Nancy was still young the summer her sister disappeared, only eleven, and Mozy just three years older though she looked sixteen. The year was 1994 and Nancy had begun to notice how other people—men, mostly—stared at her sister, a double-look across their shoulder or a tip of the head to better see over the rim of their sunglasses. Mozy didn’t let on whether she observed the attention, but she didn’t have to. The thing about being beautiful—about being Mozy—was that people were always staring, which meant they saw you, and being seen was power. Nancy wanted to be noticed, too.
“Parker’s at the pool today,” Laura said, the words tossed off as if she didn’t care, her blond hair swinging down her back.
“Parker is so sexy,” Jessica giggled, pecking at her sandwich. Nancy rolled her eyes, her sweaty bulk dampening her t-shirt. Mozy and her stupid friends wouldn’t stop talking about this dumb lifeguard, the one they all thought looked like a rock star. Nancy had seen him once. He wasn’t that hot. His teeth were too white and his hair was shaggy like a mutt’s.
The girls stretched their bodies in languid poses, soaking up the shade from a patch of dogwoods clumped across the asphalt parking lot from the neighborhood city recreation center. Summer mornings they were hostage to the mandatory classes their mother selected “because it’s cheaper than a babysitter.” In those stuffy, fluorescent-lit rooms decorated with cheerful posters—GO FOR YOUR DREAMS. THE SKY’S THE LIMIT. RUN WITH THE STARS.—Nancy composed sunny watercolors from nine to ten, made jewelry out of beads and pasta from ten to eleven, and sang camp songs from eleven to twelve before she and her sister were released to the danger of the unstructured afternoon.
Mozy crossed and uncrossed her long legs, skin kissed tan by the sun. “Parker and I are going to do it by the end of the summer.” Nancy gasped. Mozy leaned over and pinched her arm until she squealed. “Don’t you dare tell mom and dad, you fatty.”
The director of the rec center program waved to them from the door of the building, his other hand raised against the sun. Mozy and her friends called him the bald eagle and imitated him by narrowing their eyes and running in circles, arms flapping, their voices shrill caricatures: You girls stop gossiping and finish your work. Do you want me to separate you? Ladies, this is not social hour. This is a photography class. Nancy hated when they made fun of people. Mr. Peebles was nice enough.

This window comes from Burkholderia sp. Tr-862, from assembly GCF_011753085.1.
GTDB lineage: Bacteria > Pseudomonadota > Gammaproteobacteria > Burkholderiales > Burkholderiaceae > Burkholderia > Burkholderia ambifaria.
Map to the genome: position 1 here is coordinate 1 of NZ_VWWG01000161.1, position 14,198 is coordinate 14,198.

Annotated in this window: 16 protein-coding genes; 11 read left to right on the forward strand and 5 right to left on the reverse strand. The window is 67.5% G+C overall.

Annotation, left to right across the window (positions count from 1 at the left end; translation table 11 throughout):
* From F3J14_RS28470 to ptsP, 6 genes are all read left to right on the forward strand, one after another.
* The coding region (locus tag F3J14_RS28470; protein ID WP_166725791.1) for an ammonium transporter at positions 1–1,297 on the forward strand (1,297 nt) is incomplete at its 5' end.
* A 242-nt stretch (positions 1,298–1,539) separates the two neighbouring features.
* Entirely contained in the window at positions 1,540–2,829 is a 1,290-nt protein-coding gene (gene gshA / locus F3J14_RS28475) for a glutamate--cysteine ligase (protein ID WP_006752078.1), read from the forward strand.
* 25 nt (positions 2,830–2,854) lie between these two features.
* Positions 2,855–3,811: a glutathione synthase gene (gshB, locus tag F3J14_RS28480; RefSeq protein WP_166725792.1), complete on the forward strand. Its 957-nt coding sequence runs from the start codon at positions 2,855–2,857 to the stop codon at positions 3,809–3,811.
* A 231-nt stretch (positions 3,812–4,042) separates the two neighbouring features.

Mozy stood, a gazelle with little mounds of breasts, and handed the remainder of her PB&J to Nancy, who gnawed it as she trailed the group of girls across the searing blacktop. In Mozy’s bedroom at home, they changed into their bikinis while Nancy dished chocolate ice cream into a bowl. Laura had forgotten her towel at home. Jessica complained she was fat. Monica wove her long hair into a braid and said her sister had bled through her bikini bottom once, right after she started her period, and they all made a face and then glanced at Nancy, the kid in the room. She followed them with her bowl of ice cream, a smear of chocolate on her chin. They didn’t think she knew what a period was, but they were wrong.
Nancy hated the pool. She was the ugly sister, the one with the chipped front tooth whose hair frizzed into a brown halo. She hated the thick body that refused to squeeze into any bathing suit and the skin that turned phosphorescent from the chlorine. She had no friends, really, not like Mozy, so it was fine with her that Mozy wanted to sneak off to the city pool every afternoon, even though their parents had forbidden them to go. With their father working overseas all summer and their mother trapped at work until five, who was going to tell them no? Nancy loved not having her sister around because she could watch TV and eat ice cream in solitude without being called whale and pork rind. No one ever had to know and for three summers running, they didn’t. Only after Mozy vanished did Nancy tell her frantic parents about the arrangement.